Up at 5AM: The 5AM Solutions Blog

Download the Map of Biomedicine - Ebook Edition

Posted on Thu, Apr 23, 2015 @ 02:17 PM

It’s finally here: the Map of Biomedicine ebook!

Last year, 5AM’s Chief Science Officer Will FitzHugh started to make notes about the vast -- and expanding -- field for which we develop software: biomedicine. Originally, his purpose was keeping all of the players straight so that he and 5AM’s software development teams could have a big-picture view of the context that our clients work in, as well as details like the regulatory processes and technological shifts that impact human health.

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Tags: biomedicine, map of biomedicine, diagnostic test development

A $250 Genetic Test Might Revolutionize Breast Cancer Diagnostics

Posted on Tue, Apr 21, 2015 @ 03:00 PM

The New York Times reported today that Color Genomics, a Silicon Valley startup has raised $115 million to make a $249 genetic test a reality. The test identifies faulty BRCA, as well as more than a dozen other cancer-related genes. BRCA1 and BRCA2 mutations are responsible for increasing women’s risks for developing certain breast and ovarian cancers. Filmmaker and actress Angelina Jolie has made headlines over the past few years for her decisions to undergo a preventive mastectomy, and more recently, a preventive oophorectomy in response to her own gene-related disease risks.

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Tags: cancer, biomedicine, 23andMe, diagnostic test development, diagnostics, BRCA

Precision Medicine and the Placebo Effect

Posted on Fri, Apr 17, 2015 @ 12:00 PM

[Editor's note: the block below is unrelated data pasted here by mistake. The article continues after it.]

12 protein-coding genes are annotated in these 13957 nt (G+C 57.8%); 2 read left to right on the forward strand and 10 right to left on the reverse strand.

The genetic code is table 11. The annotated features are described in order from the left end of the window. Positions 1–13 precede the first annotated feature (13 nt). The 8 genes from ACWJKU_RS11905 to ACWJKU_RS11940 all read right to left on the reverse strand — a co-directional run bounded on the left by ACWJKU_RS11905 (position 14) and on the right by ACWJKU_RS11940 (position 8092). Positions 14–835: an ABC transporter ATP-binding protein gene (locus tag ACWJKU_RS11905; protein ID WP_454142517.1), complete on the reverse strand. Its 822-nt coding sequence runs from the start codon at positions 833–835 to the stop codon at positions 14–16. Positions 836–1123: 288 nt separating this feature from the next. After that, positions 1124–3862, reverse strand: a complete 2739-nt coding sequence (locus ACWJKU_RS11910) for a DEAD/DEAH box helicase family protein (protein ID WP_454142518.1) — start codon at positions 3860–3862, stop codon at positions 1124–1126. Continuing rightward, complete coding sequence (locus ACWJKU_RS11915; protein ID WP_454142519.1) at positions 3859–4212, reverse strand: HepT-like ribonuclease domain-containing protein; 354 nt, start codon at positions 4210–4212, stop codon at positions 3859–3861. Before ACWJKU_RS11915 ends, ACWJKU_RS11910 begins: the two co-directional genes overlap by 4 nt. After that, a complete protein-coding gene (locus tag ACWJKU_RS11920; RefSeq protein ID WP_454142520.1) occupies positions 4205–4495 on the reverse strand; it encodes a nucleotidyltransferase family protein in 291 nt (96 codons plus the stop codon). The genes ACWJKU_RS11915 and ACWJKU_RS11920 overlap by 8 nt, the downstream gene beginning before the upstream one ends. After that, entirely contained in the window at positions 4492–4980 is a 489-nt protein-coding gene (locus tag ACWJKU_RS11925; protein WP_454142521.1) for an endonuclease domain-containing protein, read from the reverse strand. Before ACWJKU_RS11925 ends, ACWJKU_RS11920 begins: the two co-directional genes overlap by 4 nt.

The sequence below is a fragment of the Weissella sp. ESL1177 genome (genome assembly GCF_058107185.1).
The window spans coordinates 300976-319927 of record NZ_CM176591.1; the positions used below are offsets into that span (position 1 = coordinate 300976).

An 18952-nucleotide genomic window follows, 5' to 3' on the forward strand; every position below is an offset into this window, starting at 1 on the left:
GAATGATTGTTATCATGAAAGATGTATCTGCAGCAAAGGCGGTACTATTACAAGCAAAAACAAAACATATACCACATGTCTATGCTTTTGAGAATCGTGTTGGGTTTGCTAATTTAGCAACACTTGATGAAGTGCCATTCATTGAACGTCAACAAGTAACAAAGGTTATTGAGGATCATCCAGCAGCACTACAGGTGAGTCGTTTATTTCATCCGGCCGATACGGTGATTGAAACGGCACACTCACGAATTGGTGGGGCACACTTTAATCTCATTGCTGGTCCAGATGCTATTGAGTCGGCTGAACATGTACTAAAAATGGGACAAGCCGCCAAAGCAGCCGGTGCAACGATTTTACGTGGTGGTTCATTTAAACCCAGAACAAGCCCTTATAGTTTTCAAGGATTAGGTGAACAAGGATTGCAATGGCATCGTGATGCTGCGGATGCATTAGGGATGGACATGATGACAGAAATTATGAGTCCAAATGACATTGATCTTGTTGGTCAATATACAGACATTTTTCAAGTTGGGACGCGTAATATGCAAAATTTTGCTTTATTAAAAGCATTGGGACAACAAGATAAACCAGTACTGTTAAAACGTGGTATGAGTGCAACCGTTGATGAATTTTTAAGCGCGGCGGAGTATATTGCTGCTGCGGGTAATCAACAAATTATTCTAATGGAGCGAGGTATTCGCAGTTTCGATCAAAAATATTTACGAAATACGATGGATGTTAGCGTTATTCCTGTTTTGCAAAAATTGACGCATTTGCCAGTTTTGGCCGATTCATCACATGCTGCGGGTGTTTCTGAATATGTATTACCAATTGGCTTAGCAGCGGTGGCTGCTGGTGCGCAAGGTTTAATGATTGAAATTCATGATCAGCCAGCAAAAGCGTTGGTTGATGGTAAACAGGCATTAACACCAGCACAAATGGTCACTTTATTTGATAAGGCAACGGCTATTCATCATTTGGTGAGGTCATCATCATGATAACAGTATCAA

If you’ve been watching the AMC series “Better Call Saul” then you know that Chuck McGill — the older brother of protagonist Jimmy McGill — suffers from a mysterious, and little-understood collection of symptoms described as electromagnetic hypersensitivity (EHS). EHS sufferers report symptoms ranging from headaches to rashes to burning sensations when they are exposed to electromagnetic fields, such as those associated with cell phones. 

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Tags: clinical trials, precision medicine, placebo effect

3 Things That EHRs Need to Work Better

Posted on Tue, Apr 14, 2015 @ 04:30 AM

Electronic health records have come under scrutiny lately, and that has continued this week at HIMSS15, the annual conference of the Health Information and Management Systems Society (HIMSS). Here's some of what's been addressed at the conference so far:

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Tags: EHR, health IT, EMR, electronic health record, HIMSS

Mighty Mouse: Rodent Avatars Push Personalized Medicine Forward

Posted on Thu, Apr 09, 2015 @ 03:00 PM

Personalized medicine is getting a lot of attention these days. In January, President Obama announced that his 2016 budget includes a $215 million investment in precision medicine.

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Tags: cancer, personalized medicine, precision medicine

The Map of Biomedicine Returns: Getting Drugs to Patients

Posted on Tue, Apr 07, 2015 @ 03:00 PM